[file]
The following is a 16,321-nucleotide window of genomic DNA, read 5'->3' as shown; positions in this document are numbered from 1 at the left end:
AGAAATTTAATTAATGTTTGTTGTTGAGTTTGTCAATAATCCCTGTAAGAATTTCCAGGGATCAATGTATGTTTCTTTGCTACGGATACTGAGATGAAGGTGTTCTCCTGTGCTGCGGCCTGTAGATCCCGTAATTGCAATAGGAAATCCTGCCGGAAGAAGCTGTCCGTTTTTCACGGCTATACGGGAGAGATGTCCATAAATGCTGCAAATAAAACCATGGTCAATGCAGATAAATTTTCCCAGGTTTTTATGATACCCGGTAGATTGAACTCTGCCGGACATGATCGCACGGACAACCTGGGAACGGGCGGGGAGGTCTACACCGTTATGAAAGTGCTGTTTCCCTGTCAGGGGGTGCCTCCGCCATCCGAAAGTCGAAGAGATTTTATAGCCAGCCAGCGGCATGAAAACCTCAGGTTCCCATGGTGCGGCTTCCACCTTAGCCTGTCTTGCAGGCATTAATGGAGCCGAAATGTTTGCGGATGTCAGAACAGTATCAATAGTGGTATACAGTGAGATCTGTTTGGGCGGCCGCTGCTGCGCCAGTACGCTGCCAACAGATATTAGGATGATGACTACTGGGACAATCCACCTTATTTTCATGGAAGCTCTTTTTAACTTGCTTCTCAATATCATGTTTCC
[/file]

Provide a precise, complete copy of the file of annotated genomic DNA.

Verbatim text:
The following is a 16,321-nucleotide window of genomic DNA, read 5'->3' as shown; positions in this document are numbered from 1 at the left end:
AGAAATTTAATTAATGTTTGTTGTTGAGTTTGTCAATAATCCCTGTAAGAATTTCCAGGGATCAATGTATGTTTCTTTGCTACGGATACTGAGATGAAGGTGTTCTCCTGTGCTGCGGCCTGTAGATCCCGTAATTGCAATAGGAAATCCTGCCGGAAGAAGCTGTCCGTTTTTCACGGCTATACGGGAGAGATGTCCATAAATGCTGCAAATAAAACCATGGTCAATGCAGATAAATTTTCCCAGGTTTTTATGATACCCGGTAGATTGAACTCTGCCGGACATGATCGCACGGACAACCTGGGAACGGGCGGGGAGGTCTACACCGTTATGAAAGTGCTGTTTCCCTGTCAGGGGGTGCCTCCGCCATCCGAAAGTCGAAGAGATTTTATAGCCAGCCAGCGGCATGAAAACCTCAGGTTCCCATGGTGCGGCTTCCACCTTAGCCTGTCTTGCAGGCATTAATGGAGCCGAAATGTTTGCGGATGTCAGAACAGTATCAATAGTGGTATACAGTGAGATCTGTTTGGGCGGCCGCTGCTGCGCCAGTACGCTGCCAACAGATATTAGGATGATGACTACTGGGACAATCCACCTTATTTTCATGGAAGCTCTTTTTAACTTGCTTCTCAATATCATGTTTCC